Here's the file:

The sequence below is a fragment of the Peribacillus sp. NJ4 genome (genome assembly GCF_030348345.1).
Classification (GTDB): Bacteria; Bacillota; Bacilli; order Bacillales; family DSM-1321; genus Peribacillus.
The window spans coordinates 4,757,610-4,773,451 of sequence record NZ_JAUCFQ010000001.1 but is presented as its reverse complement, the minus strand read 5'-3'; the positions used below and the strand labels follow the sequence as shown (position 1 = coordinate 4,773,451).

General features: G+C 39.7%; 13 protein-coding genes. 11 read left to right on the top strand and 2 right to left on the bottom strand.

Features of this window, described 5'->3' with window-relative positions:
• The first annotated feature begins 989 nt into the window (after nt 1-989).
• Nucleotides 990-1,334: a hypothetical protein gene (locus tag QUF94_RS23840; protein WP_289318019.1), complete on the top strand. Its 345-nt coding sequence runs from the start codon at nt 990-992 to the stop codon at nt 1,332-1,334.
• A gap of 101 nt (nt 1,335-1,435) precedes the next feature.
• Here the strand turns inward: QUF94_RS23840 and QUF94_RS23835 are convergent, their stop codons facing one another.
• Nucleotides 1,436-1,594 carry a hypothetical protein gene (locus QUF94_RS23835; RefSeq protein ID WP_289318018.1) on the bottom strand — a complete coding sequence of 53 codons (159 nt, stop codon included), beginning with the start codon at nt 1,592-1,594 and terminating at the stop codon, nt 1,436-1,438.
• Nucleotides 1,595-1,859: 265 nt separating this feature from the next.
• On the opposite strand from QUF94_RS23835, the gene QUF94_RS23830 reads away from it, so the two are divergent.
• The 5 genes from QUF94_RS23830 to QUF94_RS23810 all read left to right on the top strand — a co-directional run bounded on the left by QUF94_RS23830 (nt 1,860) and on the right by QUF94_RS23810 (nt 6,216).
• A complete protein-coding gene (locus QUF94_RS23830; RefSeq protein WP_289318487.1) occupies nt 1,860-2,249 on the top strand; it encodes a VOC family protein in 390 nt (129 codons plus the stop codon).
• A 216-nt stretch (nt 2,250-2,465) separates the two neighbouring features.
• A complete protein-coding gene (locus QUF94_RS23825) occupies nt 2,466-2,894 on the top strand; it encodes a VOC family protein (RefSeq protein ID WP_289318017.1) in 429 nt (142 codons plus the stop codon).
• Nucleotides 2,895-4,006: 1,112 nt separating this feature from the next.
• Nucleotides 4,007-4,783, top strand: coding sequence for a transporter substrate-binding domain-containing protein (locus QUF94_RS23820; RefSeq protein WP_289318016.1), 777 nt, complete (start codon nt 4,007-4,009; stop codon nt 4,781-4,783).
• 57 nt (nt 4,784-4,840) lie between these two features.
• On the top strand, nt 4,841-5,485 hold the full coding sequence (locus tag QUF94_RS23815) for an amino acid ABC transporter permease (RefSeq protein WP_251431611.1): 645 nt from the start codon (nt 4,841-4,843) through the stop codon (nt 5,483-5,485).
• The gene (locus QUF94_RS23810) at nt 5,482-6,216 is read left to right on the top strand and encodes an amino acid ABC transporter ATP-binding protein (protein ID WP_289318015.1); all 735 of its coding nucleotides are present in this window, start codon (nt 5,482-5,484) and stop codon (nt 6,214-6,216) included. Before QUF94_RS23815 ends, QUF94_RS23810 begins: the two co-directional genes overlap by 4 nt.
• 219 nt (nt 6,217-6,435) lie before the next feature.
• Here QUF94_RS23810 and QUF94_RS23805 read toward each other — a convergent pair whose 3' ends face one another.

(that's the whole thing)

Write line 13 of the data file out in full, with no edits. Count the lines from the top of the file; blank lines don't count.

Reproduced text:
• The 5 genes from QUF94_RS23830 to QUF94_RS23810 all read left to right on the top strand — a co-directional run bounded on the left by QUF94_RS23830 (nt 1,860) and on the right by QUF94_RS23810 (nt 6,216).